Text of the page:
What is Bromelain?
Bromelain refers to a specific group of enzymes that are capable of breaking down proteins (protease). It has been traditionally used for meat tenderisation, but its properties have recently been utilised as a protein powder additive to increase digestibility, as well as muscle recovery.
Where Does Bromelain Come From?
Bromelain comes from the stem of pineapple plants and other plants from the Bromeliaceae family (thus the name bromelain).
Benefits of Bromelain
Benefits of Bromelain to Help Protein Digestion
Bromelain is a very effective and the most commonly used meat tenderiser. Generally, meat is left in a marinade containing bromelain and over time, the meat becomes softer and more palatable. This works because bromelain is able to hydrolyse (break down) the proteins in meat into smaller peptide pieces. When used as an additive for whey protein, it works under the same principle. The large protein molecules of whey can be partly broken into smaller pieces (Qi et al, 2010). The benefit of having shorter proteins is that they can be more rapidly absorbed compared to intact proteins. This is most beneficial post workout, when rapidly absorbed proteins can be incorporated into the repair and synthesis of muscle tissue. This could potentially improve the quality of the protein and hence increase lean gains.
Whey proteins can be broken down into tiny lengths (2 or 3 amino acids long) at the processing step. This produces what is called hydrolysed whey protein or whey protein hydrolysate. This has already been covered in detail in our "Choosing the Best Protein Supplement" article. There, you can find more details about the benefits of shorter proteins.
Benefits of Bromelain for Recovery
Bromelain is reported to have anti-inflammatory properties. Consequently, it has been studied by exercise physiologists for its potential to increase the rate of muscle recovery after exercise. One group of scientists found that supplementing with a combination of bromelain and other proteases was effective in reducing the loss of strength after exercise as a result of reducing inflammation (Buford et al, 2009). This is supported by similar studies which concluded that protease supplementation with compounds such as bromelain may reduce muscle soreness after exercise, as well as speeding up muscle healing and recovery (Miller et al, 2004).
Bromelain Safety and Side Effects
Bromelain is considered to be a safe compound. This should be no surprise considering it is present in edibles such as pineapples as well as being commonly used in food processing and cooking. Animal trials using massive doses of bromelain up to 1.5 g/kg/day (that's the equivalent of 120 g for an 80 kg human) showed no serious health effects (Taussig et al, 1975). Likewise, no side effects have been observed in human clinical trials. However, there has been one report of accelerated heart rates among people suffering from high blood pressure, following high doses of bromelain (Gutfreund et al, 1978). It is therefore recommended that people suffering from high blood pressure limit their bromelain intake. In rare cases, some people also have allergies to bromelain (Nettis et al, 2001). In this instance, products containing bromelain should be avoided.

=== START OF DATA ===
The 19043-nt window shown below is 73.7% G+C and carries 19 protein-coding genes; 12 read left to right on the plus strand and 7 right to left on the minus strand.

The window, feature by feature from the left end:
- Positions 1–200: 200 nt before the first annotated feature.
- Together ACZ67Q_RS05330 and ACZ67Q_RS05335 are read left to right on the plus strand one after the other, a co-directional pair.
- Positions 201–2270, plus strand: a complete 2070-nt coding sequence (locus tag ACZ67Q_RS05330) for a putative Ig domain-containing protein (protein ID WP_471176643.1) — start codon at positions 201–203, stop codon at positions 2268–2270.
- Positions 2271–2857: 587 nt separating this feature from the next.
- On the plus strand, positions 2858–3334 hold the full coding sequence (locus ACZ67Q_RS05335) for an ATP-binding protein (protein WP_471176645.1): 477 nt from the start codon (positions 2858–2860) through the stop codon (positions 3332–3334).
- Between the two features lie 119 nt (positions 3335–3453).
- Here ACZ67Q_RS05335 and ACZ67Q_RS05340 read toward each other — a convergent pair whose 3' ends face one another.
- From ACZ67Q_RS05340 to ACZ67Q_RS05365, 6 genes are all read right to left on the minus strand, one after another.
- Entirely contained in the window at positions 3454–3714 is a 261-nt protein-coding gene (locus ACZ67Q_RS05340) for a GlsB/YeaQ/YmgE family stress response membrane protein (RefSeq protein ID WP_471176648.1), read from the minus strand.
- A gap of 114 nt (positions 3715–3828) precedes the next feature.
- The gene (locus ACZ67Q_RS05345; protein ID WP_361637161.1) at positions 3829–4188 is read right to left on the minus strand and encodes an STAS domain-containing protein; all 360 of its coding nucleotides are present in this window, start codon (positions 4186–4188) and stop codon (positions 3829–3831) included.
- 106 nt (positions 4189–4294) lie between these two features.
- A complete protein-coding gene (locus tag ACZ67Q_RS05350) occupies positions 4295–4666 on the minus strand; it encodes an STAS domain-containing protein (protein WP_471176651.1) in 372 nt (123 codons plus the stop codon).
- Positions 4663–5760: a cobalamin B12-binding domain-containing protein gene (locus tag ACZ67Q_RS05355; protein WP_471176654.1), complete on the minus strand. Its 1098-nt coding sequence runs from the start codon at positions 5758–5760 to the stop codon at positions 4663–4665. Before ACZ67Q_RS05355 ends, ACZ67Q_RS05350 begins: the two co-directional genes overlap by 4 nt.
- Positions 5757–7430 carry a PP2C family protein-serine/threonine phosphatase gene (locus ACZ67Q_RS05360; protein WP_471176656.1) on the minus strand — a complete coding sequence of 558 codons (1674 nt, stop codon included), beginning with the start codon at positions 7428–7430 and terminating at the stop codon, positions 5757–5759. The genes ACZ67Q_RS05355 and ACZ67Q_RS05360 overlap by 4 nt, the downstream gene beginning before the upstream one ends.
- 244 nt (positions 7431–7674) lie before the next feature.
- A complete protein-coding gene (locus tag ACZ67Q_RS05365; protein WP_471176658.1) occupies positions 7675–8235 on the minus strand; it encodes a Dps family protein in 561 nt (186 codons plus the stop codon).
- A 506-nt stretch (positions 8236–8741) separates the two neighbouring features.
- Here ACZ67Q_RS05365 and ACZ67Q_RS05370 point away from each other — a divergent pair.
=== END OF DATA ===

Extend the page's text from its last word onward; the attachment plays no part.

Bromelain Recommended Doses and Ingredient Timing
The effects of bromelain are dose dependant, that is, higher doses give better results. It has been found that doses of 750 to 1000 mg/day are effective (AMR, 2010).
In many protein powders, bromelain is included in the mixture to increase the digestibility of the protein. Consequently, you will be consuming the bromelain at the same time as the protein powder, often spread throughout the day. This includes times such as between meals, post workout, pre workout, and before bed. This delivery method has been successfully used by scientists during clinical trials.
Bromelain is most commonly found in various types of protein powder. This includes weight gainers, blended protein, fat loss protein, ladies protein, and whey protein isolates (WPI). In these products, bromelain often occurs together with other protease enzymes such as papain that complement the actions of bromelain in breaking down protein for digestion. You can also find bromelain in various multivitamins.
Bromelain works well combined with other proteolytic enzymes. Examples include papain, trypsin, and fungal enzymes. This applies to both using bromelain as a method to improve protein digestibility as well as using bromelain for recovery. It can be stacked with post workout recovery blends such as creatine supplements.
AMR (2010), Bromelain Monograph. Alternative Medicine Review, 15(4) (online)
Buford et al (2009), Protease Supplementation Improves Muscle Function after Eccentric Exercise. Medicine & Science in Sports & Exercise, 41: 1908-1914
Gutfreund et al (1978), Effect of oral bromelain on blood pressure and heart rate of hypertensive patients. Hawaii Med J, 37: 143-146
Miller et al (2004), The effects of protease supplementation on skeletal muscle function and DOMS following downhill running. Journal of Sports Science, 22: 368-372
Nettis et al (2001), IgE-mediated allergy to bromelain. Allergy, 3: 257-258
Qi et al (2010), Study on Whey-polypeptide Hydrolysised by Pineapple Juice Syrup Beverage. Food and Fermentation Industries
Taussig et al (1975), Bromelainl: a proteolytic enzyme and its clinical application. Hiroshima J med Sci, 24: 185-193